And while it might appear that I am doing little more than twiddling my thumbs, the reality is that I am doing a lot of intense mentation, and over the years I have learned that it is best to allow myself to do the required mentation, since as a general rule it goes quicker when I let it happen naturally, which is what I am doing . . .
This is something that I realized soon after I started doing computer programming, and what tends to happen with less experienced computer programmers is that they get an assignment and immediately start writing code long before they have any idea what they actually are supposed to be doing . . .
In contrast, I think about it for a long time, and then once I understand everything I do the coding very quickly, which always works better . . .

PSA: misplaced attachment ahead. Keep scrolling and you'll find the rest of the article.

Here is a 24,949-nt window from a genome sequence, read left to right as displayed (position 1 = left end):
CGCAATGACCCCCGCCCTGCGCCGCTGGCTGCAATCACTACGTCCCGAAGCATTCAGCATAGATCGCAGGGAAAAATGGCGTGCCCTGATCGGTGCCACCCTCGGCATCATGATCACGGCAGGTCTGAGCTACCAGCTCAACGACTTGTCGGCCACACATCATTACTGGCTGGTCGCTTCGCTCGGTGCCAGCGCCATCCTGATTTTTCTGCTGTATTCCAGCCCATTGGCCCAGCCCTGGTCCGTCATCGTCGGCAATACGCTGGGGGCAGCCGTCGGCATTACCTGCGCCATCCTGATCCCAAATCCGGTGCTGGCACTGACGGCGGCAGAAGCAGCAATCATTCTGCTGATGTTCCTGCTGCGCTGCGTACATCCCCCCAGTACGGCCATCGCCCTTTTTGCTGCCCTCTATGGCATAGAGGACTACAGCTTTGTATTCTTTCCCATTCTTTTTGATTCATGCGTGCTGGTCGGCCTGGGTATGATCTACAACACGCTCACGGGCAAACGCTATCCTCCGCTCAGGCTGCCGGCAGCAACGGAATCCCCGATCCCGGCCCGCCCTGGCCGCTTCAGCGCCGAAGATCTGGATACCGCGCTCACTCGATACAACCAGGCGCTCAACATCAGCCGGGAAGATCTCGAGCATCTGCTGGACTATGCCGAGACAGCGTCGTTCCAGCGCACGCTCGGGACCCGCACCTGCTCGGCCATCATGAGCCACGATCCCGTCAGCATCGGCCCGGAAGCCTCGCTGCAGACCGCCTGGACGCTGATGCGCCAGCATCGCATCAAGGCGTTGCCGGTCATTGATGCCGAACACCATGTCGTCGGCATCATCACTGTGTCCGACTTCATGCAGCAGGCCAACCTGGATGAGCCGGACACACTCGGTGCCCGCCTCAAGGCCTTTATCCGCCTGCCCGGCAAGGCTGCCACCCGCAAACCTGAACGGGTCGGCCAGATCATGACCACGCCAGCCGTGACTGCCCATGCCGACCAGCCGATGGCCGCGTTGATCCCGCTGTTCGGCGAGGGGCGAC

So, while I might not appear to be physically busy, the fact of the matter is that I am doing a lot of vastly intense mentation, which is coming along nicely, especially since I realized recently the reason that the song "Miss You" (The Rolling Stones) has intrigued me for the past three or so decades, which specifically is because it is highly orthogonal
. . . Orthogonality (wikipedia)
Orthogonality is very important here in the sound isolation studio, and for reference ZZ Top is the most orthogonal three-piece musical group, while the Beatles were the most orthogonal four-piece musical group, where the key bit of information is that everyone is playing something distinctly different, yet it all fits together to create a Gestalt that is more than the sum of its individual parts, for sure . . . For sure!